Often employees have no real notion of what it costs to operate a business. They think, for example, that the checks they collect go right into the owner's bank account. Profit sharing is a way to make them aware of costs. But it's hard to have a profit-sharing program if your profits are low, and many times companies don't know whether or not they're making a profit until the end of the year.
About four years ago, I set out to get ideas from employees for saving the business some money. I realized then that employees need to be educated about how a business works. My goal was to build trust between the company and the employees, improve interdepartmental cooperation, and encourage longevity.
Teaching What Things Cost I put my business costs — materials, labor, overhead, taxes — on a PowerPoint slide and began sharing that with all employees at monthly meetings. (Note: They see my company income statement, but not what individual employees make.) They can see the gross profit of the business and how sales and marketing expenses come off that gross profit. They can see the cost of phones, lights, gas, trucks, and the insurance costs for those trucks. They're aware that we spend $40,000 on gasoline for our 20 trucks. I have installers who now know what my cost of goods sold is. We are teaching all that.
Profit Sharing, the Second Piece Open-book management is not just about getting together and sharing numbers. It's about empowering the employee to feel like an owner. We put the second piece in place by setting up a profit-sharing program. First, we asked employees for ideas about how the company could save money. Then we began to show them how these ideas were saving money.
In 2003, the first year we did it, we gave out $100,000 in bonuses and reduced staff turnover by 20%. On average, employees at our gutter and gutter protection company each took home $2,500. In 2003, net sales revenue per employee was up 17% — from $75,000 to $89,473. Our average sale and closing rates were up. That's because employees were thinking about the costs and effects of doing business.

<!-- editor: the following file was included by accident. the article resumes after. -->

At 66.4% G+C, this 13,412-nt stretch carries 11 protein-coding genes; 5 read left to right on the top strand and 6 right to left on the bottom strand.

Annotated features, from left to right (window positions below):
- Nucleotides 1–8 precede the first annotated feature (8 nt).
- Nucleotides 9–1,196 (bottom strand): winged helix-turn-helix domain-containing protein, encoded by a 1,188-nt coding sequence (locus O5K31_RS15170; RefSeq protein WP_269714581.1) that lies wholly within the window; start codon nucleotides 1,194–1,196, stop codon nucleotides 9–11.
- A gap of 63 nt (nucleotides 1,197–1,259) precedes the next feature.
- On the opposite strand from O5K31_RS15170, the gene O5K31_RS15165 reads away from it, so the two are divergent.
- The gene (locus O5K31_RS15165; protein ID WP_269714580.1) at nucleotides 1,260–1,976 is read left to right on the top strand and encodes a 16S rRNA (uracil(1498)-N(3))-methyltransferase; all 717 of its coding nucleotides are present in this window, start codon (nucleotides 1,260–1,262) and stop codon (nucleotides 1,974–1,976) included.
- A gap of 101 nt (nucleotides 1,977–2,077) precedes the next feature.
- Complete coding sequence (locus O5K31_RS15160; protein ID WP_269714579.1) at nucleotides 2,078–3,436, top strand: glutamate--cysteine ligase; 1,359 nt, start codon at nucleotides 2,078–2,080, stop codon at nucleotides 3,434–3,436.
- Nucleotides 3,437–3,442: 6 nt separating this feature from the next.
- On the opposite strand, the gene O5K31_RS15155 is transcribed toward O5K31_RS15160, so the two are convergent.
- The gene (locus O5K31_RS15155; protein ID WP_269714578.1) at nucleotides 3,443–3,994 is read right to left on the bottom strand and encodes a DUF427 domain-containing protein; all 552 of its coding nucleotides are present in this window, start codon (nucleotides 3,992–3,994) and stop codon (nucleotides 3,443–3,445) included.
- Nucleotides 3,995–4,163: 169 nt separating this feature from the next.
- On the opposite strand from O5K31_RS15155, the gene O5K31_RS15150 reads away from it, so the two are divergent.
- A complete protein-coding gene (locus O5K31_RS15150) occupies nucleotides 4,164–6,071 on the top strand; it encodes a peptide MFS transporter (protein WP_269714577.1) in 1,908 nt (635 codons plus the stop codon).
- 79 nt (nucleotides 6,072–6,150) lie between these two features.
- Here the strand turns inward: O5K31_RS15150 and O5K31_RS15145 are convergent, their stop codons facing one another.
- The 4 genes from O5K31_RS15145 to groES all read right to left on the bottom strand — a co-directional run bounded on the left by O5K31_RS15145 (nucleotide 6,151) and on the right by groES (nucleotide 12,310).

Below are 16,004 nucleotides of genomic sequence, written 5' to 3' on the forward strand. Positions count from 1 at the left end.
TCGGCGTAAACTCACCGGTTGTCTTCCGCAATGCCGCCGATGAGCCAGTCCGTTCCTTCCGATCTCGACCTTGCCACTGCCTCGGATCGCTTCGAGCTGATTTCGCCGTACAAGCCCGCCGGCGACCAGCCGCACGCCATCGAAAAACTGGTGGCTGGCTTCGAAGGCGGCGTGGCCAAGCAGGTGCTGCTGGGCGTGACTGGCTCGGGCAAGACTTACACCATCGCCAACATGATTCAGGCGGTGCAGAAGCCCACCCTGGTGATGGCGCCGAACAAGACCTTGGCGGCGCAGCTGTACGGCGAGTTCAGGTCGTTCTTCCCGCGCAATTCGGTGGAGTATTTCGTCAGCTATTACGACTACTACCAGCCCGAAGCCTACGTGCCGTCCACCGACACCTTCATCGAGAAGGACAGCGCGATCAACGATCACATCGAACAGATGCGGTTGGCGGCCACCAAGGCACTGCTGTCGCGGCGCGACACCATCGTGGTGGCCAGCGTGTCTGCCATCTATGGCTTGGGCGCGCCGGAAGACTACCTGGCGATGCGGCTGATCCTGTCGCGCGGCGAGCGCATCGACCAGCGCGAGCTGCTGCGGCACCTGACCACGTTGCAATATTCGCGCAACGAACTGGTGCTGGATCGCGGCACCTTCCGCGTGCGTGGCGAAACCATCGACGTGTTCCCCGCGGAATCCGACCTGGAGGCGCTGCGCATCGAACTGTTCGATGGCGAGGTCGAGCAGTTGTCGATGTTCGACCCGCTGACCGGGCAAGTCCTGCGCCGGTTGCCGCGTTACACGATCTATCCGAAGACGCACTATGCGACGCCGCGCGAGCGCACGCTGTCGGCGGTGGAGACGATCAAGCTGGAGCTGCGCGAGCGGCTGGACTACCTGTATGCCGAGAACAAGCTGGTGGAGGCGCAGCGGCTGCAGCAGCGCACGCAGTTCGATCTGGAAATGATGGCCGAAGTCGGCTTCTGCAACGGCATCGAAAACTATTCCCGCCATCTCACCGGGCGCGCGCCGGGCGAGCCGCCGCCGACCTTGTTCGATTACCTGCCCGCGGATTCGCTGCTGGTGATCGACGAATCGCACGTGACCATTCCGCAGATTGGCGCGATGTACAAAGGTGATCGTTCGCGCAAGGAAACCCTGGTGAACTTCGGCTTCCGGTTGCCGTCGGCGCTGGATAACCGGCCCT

For example: In the gutter business, if the crew doesn't think about the last run of gutter going on the house and cuts the coil at the end of the machine, you throw away 8 feet of materials worth six or seven bucks. If you're doing a lot of volume, it adds up. Today such waste is rare, and we've seen dramatic savings in materials because installers know they have a stake in the profitability of the business.
Open the Books Monthly meetings keep employees apprised of how we're doing. We put our company goals on the wall so everyone can see sales and closing ratio by salesperson, and also see how production is doing.
And once a quarter we ask employees what the company could be doing to save more money. If the company generates more than 5.1% net profit, 35% is divided among non-managerial employees. That's their incentive.
How to get started? Write things down. Develop systems for controlling expenses. Educate employees about how a business works and what it means to bring value to the marketplace. Prioritize the actions needed. And keep the focus on the numbers. —Bill Frazier is owner of Austin Gutterman, a gutter and gutter replacement business in Austin, Texas. He also operates a business boot camp for gutter company owners, firstname.lastname@example.org.